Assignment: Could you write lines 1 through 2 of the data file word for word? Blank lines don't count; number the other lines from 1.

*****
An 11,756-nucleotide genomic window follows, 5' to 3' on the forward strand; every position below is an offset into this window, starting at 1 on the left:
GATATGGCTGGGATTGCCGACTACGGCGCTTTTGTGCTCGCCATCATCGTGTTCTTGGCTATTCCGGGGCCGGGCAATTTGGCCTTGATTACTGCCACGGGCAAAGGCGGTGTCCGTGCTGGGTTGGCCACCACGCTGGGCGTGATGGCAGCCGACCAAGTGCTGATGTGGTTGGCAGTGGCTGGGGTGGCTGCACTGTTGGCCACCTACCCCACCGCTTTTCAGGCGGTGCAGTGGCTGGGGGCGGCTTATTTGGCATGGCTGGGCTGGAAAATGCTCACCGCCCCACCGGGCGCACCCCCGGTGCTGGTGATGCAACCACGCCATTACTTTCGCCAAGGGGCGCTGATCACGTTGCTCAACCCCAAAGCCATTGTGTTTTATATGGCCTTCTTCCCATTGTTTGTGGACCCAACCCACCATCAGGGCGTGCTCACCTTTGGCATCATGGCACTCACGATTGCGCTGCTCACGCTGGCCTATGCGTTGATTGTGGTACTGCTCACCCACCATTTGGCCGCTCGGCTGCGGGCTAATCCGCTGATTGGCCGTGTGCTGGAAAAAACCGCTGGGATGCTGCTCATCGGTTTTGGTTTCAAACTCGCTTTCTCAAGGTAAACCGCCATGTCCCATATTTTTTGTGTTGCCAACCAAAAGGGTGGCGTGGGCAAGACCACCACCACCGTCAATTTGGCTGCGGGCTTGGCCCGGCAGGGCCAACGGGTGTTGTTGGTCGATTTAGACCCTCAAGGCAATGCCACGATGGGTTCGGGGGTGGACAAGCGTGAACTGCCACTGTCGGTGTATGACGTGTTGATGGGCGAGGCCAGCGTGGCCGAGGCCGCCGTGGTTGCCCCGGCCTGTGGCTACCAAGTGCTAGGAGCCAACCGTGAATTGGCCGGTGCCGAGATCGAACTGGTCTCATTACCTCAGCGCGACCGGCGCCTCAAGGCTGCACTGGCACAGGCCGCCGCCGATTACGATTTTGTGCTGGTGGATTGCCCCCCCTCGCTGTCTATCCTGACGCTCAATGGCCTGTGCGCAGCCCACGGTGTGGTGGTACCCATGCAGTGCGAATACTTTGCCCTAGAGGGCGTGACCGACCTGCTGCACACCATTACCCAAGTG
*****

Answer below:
An 11,756-nucleotide genomic window follows, 5' to 3' on the forward strand; every position below is an offset into this window, starting at 1 on the left:
GATATGGCTGGGATTGCCGACTACGGCGCTTTTGTGCTCGCCATCATCGTGTTCTTGGCTATTCCGGGGCCGGGCAATTTGGCCTTGATTACTGCCACGGGCAAAGGCGGTGTCCGTGCTGGGTTGGCCACCACGCTGGGCGTGATGGCAGCCGACCAAGTGCTGATGTGGTTGGCAGTGGCTGGGGTGGCTGCACTGTTGGCCACCTACCCCACCGCTTTTCAGGCGGTGCAGTGGCTGGGGGCGGCTTATTTGGCATGGCTGGGCTGGAAAATGCTCACCGCCCCACCGGGCGCACCCCCGGTGCTGGTGATGCAACCACGCCATTACTTTCGCCAAGGGGCGCTGATCACGTTGCTCAACCCCAAAGCCATTGTGTTTTATATGGCCTTCTTCCCATTGTTTGTGGACCCAACCCACCATCAGGGCGTGCTCACCTTTGGCATCATGGCACTCACGATTGCGCTGCTCACGCTGGCCTATGCGTTGATTGTGGTACTGCTCACCCACCATTTGGCCGCTCGGCTGCGGGCTAATCCGCTGATTGGCCGTGTGCTGGAAAAAACCGCTGGGATGCTGCTCATCGGTTTTGGTTTCAAACTCGCTTTCTCAAGGTAAACCGCCATGTCCCATATTTTTTGTGTTGCCAACCAAAAGGGTGGCGTGGGCAAGACCACCACCACCGTCAATTTGGCTGCGGGCTTGGCCCGGCAGGGCCAACGGGTGTTGTTGGTCGATTTAGACCCTCAAGGCAATGCCACGATGGGTTCGGGGGTGGACAAGCGTGAACTGCCACTGTCGGTGTATGACGTGTTGATGGGCGAGGCCAGCGTGGCCGAGGCCGCCGTGGTTGCCCCGGCCTGTGGCTACCAAGTGCTAGGAGCCAACCGTGAATTGGCCGGTGCCGAGATCGAACTGGTCTCATTACCTCAGCGCGACCGGCGCCTCAAGGCTGCACTGGCACAGGCCGCCGCCGATTACGATTTTGTGCTGGTGGATTGCCCCCCCTCGCTGTCTATCCTGACGCTCAATGGCCTGTGCGCAGCCCACGGTGTGGTGGTACCCATGCAGTGCGAATACTTTGCCCTAGAGGGCGTGACCGACCTGCTGCACACCATTACCCAAGTG